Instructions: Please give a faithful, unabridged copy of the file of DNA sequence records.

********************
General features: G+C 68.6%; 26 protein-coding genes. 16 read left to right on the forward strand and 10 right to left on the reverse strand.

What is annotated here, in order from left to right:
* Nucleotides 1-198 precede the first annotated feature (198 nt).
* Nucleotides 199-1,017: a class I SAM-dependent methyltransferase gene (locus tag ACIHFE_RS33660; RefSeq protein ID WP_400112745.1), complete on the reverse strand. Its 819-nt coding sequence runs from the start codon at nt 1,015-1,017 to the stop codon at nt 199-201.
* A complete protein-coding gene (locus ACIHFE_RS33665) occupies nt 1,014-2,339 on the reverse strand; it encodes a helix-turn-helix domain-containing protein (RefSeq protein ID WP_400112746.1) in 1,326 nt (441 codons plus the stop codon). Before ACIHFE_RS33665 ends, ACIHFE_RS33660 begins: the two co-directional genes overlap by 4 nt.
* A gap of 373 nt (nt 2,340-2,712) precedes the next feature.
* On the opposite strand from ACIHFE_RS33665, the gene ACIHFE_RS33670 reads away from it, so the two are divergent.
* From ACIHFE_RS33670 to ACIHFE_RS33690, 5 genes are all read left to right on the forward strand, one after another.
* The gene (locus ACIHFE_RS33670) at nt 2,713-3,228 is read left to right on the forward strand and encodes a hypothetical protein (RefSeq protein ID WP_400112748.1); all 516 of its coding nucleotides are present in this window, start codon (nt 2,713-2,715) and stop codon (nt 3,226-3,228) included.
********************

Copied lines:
General features: G+C 68.6%; 26 protein-coding genes. 16 read left to right on the forward strand and 10 right to left on the reverse strand.

What is annotated here, in order from left to right:
* Nucleotides 1-198 precede the first annotated feature (198 nt).
* Nucleotides 199-1,017: a class I SAM-dependent methyltransferase gene (locus tag ACIHFE_RS33660; RefSeq protein ID WP_400112745.1), complete on the reverse strand. Its 819-nt coding sequence runs from the start codon at nt 1,015-1,017 to the stop codon at nt 199-201.
* A complete protein-coding gene (locus ACIHFE_RS33665) occupies nt 1,014-2,339 on the reverse strand; it encodes a helix-turn-helix domain-containing protein (RefSeq protein ID WP_400112746.1) in 1,326 nt (441 codons plus the stop codon). Before ACIHFE_RS33665 ends, ACIHFE_RS33660 begins: the two co-directional genes overlap by 4 nt.
* A gap of 373 nt (nt 2,340-2,712) precedes the next feature.
* On the opposite strand from ACIHFE_RS33665, the gene ACIHFE_RS33670 reads away from it, so the two are divergent.
* From ACIHFE_RS33670 to ACIHFE_RS33690, 5 genes are all read left to right on the forward strand, one after another.
* The gene (locus ACIHFE_RS33670) at nt 2,713-3,228 is read left to right on the forward strand and encodes a hypothetical protein (RefSeq protein ID WP_400112748.1); all 516 of its coding nucleotides are present in this window, start codon (nt 2,713-2,715) and stop codon (nt 3,226-3,228) included.